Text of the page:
Software piracy on the enterprise level has climbed up globally with a slightly upward trend (43% this year compared to last year’s 42%), but wait until you read about the state of piracy in Southeast Asia.
In a research done by the firm BSA Global Software Survey, they asked more than 24,000 software users across different occupations in different countries a question similar to this:
Do you have pirated software on your computer?
A whopping 62% of respondents in Asia Pacific have installed pirated copies of software in their computers!
Particularly in Southeast Asia, Indonesia clocks in the highest installation rate of pirated software at 84% – higher than the global average.
If you have been reading Vulcan Post recently, you would be aware of the growing tech and startup scene in Indonesia. Global brands such as Facebook and Twitter have their offices there as well. While still a home to the biggest number of Blackberry users, Android and iOS are catching up – thus app development is growing as well.
On the other hand, Singapore enjoys the lowest piracy rate in Southeast Asia – standing at 32%. It is on par with the likes of South Korea (38%) and Hong Kong (43%). The rest of Southeast Asia’s corporate software piracy rate is beyond comprehension.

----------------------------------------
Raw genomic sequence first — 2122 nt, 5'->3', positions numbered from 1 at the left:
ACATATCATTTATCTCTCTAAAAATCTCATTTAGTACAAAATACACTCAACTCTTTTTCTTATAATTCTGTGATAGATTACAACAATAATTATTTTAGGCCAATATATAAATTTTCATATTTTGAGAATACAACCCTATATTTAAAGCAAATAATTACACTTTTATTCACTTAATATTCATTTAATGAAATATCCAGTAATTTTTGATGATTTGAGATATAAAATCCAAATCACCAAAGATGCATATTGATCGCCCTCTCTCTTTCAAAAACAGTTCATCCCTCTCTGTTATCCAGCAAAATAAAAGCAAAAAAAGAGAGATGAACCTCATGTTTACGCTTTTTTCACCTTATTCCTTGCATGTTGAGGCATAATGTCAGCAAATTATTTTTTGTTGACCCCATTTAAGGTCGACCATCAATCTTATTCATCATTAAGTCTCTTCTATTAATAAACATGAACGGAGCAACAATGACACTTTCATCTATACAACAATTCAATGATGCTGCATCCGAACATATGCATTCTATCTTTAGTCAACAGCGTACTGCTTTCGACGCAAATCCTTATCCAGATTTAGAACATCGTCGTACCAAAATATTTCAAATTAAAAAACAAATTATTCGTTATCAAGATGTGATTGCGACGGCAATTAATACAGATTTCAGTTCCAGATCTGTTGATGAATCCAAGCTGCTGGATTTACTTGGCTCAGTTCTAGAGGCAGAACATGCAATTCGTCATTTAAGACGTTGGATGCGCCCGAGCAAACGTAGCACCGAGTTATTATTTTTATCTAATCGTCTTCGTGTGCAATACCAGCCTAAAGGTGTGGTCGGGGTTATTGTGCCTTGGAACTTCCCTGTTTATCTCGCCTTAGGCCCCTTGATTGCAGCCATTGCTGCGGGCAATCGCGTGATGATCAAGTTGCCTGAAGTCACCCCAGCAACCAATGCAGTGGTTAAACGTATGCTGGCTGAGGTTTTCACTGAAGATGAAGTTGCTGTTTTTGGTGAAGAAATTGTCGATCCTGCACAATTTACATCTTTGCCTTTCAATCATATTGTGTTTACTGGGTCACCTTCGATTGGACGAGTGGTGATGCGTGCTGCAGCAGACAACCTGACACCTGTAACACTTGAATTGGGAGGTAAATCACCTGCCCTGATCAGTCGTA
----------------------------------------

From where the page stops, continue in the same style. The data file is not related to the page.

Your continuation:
Also read: Shortly after Facebook opens an office in Indonesia, Apple follows suit
Why do people pirate anyway?
Instead of asking that question – The survey asks why would people not want to install pirated software. For most of them, the answer is regarding malware and hacker attempts to take over their systems. This can often lead to stolen personal identification, spam, and worst – computer viruses.
Seeing as this research was done on an enterprise level – office staff and IT managers participated in answering the survey questions. This means that it does not accurately portray the entire picture of software piracy – which is most likely to include household computers as well.
What does BSA recommends? The government and large companies should lead by example. You might not know it but your government is the largest software user in the country. Together with industry consultants and trade associations, they should educate companies about software licensing and why it is important. The firm also should encourage companies to have written policies about software installation on their work computers.
My opinion, however, is that combating software piracy starts with you. Installing unauthorized versions of Microsoft Office 2013 will make your head turn after your 30-day free trial ends.
It goes beyond corporate software. Instead of pirated CDs, buy music on iTunes or from your favorite record store. Southeast Asia is now home to music streaming services such as Deezer, Rdio, or Spotify. While the debate about piracy continues – just think about the things and data at risk once you make yourself available to hackers and malware.
Think about it.
Also read: Stream Music on Spotify for Less than a Dollar in the Philippines
Note: Featured Image credit